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Best Parenting Plan Clauses

A good parenting plan will do much more than spell out custody and visitation issues.  There are scores of potential problems that may arise in the ensuing years, and the more the agreement anticipates and deals with these issues, the less likely there will be both problems later and future court dates.

Just like a separation agreement includes a long list of must-have clauses for your separation agreement, a well-written parenting plan should cover these issues:

  • Birthday parties
  • Birthdays
  • Clothing (back-and-forth between homes)
  • Communication between parents
  • Computer access
  • Conflicts in scheduling
  • Contact with children when with the other parent
  • Cosmetic surgery (tattoos, ear piercing, etc.)
  • Custody defined:  Legal custody & Physical custody
  • Death of parent
  • Decision-making rights & responsibilities
  • Dispute resolution
  • Driving:  license, use of car, purchase, insurance costs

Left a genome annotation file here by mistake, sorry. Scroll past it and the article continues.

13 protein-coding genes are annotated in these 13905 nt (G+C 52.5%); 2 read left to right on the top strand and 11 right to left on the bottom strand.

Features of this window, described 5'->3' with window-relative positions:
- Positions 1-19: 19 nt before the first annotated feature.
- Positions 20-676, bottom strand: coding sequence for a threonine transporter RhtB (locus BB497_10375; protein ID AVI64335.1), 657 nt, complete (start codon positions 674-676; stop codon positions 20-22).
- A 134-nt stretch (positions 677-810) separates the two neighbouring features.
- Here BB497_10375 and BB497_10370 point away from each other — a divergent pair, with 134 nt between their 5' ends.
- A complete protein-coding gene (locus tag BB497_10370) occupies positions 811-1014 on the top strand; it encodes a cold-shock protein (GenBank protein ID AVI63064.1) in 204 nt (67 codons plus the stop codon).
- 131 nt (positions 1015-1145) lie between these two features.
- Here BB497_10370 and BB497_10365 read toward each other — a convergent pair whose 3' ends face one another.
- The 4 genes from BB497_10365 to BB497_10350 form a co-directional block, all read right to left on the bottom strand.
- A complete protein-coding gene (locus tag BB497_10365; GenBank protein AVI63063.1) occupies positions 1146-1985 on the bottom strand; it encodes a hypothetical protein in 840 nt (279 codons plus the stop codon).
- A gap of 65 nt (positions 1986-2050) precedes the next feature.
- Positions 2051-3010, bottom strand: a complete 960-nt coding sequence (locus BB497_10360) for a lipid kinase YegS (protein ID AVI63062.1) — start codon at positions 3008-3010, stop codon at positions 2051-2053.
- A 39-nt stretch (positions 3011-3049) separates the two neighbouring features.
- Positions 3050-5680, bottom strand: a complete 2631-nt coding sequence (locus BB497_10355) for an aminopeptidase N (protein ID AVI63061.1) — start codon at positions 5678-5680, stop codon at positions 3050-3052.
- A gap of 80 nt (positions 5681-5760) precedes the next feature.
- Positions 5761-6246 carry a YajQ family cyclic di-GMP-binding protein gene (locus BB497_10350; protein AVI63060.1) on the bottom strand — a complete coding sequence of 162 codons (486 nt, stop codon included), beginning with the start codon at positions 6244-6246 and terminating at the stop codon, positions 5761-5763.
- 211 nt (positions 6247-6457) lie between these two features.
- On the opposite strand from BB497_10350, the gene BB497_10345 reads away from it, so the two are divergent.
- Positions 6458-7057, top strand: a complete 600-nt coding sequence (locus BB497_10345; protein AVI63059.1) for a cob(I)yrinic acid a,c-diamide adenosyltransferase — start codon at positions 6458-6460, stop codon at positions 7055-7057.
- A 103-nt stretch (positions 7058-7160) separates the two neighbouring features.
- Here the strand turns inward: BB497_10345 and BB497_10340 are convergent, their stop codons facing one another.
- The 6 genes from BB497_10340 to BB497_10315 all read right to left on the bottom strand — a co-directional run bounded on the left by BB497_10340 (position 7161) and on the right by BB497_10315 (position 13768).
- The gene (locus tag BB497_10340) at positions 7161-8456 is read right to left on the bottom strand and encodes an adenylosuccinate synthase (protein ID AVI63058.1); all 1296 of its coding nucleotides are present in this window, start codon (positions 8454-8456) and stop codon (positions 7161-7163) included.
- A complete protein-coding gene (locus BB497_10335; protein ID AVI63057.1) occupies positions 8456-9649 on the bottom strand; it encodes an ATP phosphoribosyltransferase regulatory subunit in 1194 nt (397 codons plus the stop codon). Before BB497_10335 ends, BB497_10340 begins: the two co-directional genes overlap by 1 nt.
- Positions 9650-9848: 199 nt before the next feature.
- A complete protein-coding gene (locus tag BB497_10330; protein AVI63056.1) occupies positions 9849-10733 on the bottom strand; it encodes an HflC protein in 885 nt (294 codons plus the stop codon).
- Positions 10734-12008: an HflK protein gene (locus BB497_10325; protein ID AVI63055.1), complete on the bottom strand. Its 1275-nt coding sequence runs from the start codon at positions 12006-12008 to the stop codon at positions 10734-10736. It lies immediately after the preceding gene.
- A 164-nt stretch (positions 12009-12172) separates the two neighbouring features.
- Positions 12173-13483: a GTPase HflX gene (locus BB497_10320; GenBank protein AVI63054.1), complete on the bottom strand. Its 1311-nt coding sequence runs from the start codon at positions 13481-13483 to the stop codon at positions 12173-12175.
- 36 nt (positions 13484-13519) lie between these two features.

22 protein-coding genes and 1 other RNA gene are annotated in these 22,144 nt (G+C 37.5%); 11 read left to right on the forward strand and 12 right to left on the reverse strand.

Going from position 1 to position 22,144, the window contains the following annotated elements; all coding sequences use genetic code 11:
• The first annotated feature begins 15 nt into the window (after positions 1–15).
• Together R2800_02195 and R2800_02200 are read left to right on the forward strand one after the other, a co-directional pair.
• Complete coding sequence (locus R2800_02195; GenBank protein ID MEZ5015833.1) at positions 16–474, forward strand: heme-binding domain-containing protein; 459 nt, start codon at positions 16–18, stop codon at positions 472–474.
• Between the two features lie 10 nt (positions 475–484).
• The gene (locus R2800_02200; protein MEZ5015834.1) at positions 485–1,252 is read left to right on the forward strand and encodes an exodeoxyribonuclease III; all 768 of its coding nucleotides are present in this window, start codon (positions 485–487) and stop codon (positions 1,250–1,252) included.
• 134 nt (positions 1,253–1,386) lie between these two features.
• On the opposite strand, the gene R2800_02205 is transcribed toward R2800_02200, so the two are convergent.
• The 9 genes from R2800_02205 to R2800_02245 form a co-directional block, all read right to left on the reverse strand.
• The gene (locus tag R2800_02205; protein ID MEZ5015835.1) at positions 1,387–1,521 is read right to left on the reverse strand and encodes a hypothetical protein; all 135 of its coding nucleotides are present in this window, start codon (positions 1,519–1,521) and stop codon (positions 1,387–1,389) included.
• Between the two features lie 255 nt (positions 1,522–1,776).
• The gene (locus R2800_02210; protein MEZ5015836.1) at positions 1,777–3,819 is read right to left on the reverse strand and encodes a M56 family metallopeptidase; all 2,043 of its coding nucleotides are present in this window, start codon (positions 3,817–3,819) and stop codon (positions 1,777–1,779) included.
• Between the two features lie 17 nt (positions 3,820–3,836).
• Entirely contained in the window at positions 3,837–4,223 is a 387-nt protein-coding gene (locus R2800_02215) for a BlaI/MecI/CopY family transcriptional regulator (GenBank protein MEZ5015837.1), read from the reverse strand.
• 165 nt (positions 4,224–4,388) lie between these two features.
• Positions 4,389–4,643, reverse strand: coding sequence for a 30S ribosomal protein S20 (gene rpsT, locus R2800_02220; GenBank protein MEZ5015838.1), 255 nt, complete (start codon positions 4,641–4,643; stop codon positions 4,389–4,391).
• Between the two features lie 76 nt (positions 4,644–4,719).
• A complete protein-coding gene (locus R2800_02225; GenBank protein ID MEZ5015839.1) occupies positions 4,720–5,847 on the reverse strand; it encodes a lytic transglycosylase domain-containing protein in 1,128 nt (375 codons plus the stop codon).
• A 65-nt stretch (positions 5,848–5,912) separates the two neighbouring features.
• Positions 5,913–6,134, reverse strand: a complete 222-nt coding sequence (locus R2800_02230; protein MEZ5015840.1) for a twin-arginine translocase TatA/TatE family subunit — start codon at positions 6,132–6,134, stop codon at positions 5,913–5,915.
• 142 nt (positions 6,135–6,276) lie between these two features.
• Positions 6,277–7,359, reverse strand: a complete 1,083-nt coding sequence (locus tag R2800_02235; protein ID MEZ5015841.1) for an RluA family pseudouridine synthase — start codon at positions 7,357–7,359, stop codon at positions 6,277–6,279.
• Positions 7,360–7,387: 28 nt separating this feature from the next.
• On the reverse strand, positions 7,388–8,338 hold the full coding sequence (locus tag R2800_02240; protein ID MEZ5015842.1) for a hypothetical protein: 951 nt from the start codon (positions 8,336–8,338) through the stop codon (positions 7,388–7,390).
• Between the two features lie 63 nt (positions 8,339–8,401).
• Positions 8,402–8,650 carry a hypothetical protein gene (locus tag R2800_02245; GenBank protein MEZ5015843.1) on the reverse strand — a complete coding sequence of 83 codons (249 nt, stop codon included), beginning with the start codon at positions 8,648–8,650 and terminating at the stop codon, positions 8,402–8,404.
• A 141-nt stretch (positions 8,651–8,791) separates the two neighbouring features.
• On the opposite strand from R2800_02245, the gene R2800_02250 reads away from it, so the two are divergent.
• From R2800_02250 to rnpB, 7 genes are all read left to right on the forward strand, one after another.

• Drop-off and pick-up locations and times
  • Education Expenses
  • Education Expenses:  Defined (tuition, books, meal plan, transportation, etc.)
  • Education:  Private vs. public
  • Education:  Preschool
  • Education:  Elementary school
  • Education:  Middle school and high school
  • Education:  College
  • Education:  Conditions on obligations (Child’s maintenance of GPA, etc.) 
  • Education:  Financial aid
  • Education:  Participation of each parent and child
  • Emancipation defined (child support)
  • Entertainment:  “R” rated movies, internet, alcohol, etc.
  • Extracurricular activities
  • Foreign travel
  • Health Insurance
  • Life insurance & disability
  • Mailing address of child
  • Medical and dental
  • Military service
  • Names of children
  • Non-parent child care
  • Out-of-pocket expenses
  • Parental Behavior:  Remarks, children as messengers, etc.
  • Parental interference
  • Parenting Plan:  Holidays and vacations
  • Parenting Schedule:  School year
  • Parenting Schedule:  Summer
  • Pets
  • Prior approval of activities
  • Prior approval of expenses
  • Religion
  • Religious Holidays
  • Taxes
  • Un-reimbursed medical expenses
  • Vacations & travel
  • Visitation
  • Wedding and Religious Celebrations